NASA sees troublesome remnants of Cyclone Oswald still causing problems
Ex-tropical cyclone Oswald doesn't know when to stop causing problems for Queensland, Australia, and now teamed up with a low pressure area, it continues to bring heavy rainfall. NASA's Aqua satellite passed over the remnants and saw Oswald hugging the southeastern Queensland coast.
Oswald has dropped a lot of rainfall throughout Queensland. An earlier rainfall analysis using NASA's TRMM satellite data showed Oswald and its remnants had dropped over 600 mm (~23.6 inches) of rain in areas of the Cape York Peninsula near the Gulf of Carpentaria. Higher rainfall totals have been recorded over the southern Capricornia district.
On Saturday, Jan. 26 at 4 a.m. Queensland local time (or 3 p.m. EST/U.S. on Jan. 25) ex-Tropical Cyclone Oswald was located over land in Queensland, Australia, about 55 nautical miles (63 miles/ 102 km) northeast of Emerald and 85 nautical miles (97.8 miles/ 157.4 km) west northwest of Rockhampton. Oswald and a trough of low pressure are bringing heavy rainfall to eastern Queensland. The trough, an elongated area of low pressure, stretches from the southern Gulf of Carpentaria to ex-Tropical Cyclone Oswald and over to the southern Capricornia coast. Ex-Tropical Cyclone Oswald and the trough are expected to continue moving southwards over the next few days.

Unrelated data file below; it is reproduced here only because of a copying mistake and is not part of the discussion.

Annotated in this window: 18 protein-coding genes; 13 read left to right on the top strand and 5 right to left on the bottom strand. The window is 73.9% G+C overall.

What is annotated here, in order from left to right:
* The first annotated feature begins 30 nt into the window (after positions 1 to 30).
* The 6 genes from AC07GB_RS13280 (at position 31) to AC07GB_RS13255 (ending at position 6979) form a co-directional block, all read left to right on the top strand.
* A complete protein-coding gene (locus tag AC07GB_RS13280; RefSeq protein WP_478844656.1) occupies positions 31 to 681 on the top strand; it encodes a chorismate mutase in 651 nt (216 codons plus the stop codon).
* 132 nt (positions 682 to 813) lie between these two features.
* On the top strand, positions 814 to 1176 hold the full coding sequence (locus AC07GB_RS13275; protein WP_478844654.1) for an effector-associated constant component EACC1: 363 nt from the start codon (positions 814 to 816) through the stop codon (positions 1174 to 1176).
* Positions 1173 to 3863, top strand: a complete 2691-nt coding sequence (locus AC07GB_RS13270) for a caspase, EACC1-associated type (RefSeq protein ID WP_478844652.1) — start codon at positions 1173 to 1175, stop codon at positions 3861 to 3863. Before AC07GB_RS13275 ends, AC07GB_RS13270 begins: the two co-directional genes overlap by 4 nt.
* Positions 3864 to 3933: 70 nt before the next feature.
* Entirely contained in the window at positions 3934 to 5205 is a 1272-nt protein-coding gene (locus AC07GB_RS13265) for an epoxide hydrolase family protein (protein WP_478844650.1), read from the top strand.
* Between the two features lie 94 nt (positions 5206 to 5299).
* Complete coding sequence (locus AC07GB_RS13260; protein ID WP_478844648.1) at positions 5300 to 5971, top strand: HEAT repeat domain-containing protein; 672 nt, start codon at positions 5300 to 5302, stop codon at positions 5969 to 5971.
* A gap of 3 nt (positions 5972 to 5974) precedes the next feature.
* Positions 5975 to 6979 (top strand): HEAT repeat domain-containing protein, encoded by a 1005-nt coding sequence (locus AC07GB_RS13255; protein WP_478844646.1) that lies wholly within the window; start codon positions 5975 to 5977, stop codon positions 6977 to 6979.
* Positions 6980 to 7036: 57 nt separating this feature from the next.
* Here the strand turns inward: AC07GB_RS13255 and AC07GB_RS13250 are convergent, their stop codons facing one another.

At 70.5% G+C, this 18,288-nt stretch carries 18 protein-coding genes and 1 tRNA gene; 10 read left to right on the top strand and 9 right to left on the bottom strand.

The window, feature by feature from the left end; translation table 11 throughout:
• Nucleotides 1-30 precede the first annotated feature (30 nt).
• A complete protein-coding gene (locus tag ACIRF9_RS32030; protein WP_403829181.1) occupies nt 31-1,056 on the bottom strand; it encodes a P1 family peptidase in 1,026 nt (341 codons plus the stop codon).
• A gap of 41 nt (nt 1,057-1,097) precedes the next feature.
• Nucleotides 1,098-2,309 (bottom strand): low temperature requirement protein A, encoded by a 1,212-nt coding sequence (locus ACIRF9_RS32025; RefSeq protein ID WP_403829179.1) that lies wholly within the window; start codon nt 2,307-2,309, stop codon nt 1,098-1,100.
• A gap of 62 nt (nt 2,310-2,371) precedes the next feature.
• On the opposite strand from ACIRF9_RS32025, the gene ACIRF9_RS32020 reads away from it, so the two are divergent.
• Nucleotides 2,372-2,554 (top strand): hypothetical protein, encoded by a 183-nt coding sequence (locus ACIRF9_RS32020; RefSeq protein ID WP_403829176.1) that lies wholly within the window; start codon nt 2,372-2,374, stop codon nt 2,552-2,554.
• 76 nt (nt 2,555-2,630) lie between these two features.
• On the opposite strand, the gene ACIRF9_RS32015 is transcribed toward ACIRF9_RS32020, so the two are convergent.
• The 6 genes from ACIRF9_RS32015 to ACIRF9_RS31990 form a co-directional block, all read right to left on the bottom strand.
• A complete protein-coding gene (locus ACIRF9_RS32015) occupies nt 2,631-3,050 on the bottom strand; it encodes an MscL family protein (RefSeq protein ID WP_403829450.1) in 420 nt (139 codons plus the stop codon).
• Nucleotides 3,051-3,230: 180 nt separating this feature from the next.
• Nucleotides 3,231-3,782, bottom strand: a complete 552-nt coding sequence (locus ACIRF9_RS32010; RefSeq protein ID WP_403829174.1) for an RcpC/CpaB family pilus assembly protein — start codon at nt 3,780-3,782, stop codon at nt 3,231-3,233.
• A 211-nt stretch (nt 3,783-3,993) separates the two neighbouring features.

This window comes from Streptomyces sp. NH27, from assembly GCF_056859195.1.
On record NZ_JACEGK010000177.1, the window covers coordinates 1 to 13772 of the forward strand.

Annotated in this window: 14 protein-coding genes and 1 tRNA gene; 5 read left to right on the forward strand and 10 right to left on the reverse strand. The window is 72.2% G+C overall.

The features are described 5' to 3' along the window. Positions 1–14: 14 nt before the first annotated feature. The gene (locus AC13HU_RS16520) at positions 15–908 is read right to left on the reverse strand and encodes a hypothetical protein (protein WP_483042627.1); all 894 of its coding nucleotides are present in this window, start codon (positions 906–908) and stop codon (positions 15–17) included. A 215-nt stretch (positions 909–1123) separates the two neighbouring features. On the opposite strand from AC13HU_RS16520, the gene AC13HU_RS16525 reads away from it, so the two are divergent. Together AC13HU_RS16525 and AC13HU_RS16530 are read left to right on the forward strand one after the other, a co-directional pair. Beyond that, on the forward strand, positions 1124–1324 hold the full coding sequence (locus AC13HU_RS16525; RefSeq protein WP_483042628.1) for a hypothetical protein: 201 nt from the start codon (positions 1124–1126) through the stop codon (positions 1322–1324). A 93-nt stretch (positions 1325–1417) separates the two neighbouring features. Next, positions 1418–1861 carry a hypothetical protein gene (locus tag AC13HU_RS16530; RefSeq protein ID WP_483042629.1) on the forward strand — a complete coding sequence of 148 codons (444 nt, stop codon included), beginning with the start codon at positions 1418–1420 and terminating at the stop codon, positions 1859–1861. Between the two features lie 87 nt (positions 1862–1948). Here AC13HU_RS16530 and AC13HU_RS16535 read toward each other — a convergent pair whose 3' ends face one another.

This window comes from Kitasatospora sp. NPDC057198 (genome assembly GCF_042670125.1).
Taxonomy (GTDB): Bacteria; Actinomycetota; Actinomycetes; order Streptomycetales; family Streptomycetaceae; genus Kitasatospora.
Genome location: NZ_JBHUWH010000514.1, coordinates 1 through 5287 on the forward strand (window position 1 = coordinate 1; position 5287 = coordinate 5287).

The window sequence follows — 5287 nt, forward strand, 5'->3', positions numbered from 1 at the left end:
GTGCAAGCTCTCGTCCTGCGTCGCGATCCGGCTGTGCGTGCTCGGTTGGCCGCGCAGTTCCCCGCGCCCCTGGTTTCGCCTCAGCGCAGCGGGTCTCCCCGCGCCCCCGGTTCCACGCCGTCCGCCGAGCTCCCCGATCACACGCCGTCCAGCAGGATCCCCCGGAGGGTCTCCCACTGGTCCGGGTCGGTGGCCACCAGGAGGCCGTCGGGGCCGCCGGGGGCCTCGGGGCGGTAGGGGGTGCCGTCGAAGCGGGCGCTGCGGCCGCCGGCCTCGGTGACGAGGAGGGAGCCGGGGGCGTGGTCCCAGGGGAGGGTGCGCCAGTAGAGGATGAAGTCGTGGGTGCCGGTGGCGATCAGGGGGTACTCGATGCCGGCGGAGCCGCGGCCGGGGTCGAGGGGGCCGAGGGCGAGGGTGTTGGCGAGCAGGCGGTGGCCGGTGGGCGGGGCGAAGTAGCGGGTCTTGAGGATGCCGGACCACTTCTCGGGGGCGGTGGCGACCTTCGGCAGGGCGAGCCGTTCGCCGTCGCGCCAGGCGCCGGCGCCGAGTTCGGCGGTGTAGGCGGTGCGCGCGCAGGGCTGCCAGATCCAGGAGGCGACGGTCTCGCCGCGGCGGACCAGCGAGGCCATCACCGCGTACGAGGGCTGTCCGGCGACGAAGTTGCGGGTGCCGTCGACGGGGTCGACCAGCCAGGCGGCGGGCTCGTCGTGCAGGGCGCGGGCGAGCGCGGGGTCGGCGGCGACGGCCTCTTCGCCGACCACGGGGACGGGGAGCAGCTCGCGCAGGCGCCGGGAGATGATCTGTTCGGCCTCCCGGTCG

NASA's Aqua satellite passed over Oswald's remnants on Jan. 25 at 1458 UTC (9:58 a.m. ES/U.S.) and the Moderate Resolution Imaging Spectroradiometer (MODIS) instrument aboard captured an infrared image of the storm. At the time, Oswald's maximum sustained winds were near 25 knots (28.7 mph/46.3 kph), and minimum central pressure was near 995 millibars. At the time Aqua passed over some of the strongest storms and heaviest rainfall appeared west and east of Yeppoon and over Hervey Bay.
As Oswald's remnants continue to hug the eastern Queensland coast, residents can expect gusty winds, rough seas, heavy rainfall, and possible flash flooding.
There are gale warnings in effect over many areas, including: St. Lawrence to Burnett Head; Burnett Heads to Double Island Point, including Hervey Bay; Double Island Point to Point Danger, including Moreton Bay; and Bowen to St. Lawrence.
According to the Australian Bureau of Meteorology (ABM), on Jan. 25 at 2 p.m. EST, the heaviest rainfall was occurring over the southern Capricornia district. ABM noted that rainfall in excess of 27.5 inches (700 mm) in less than 2 days, leading to rapid river and stream rises in the area.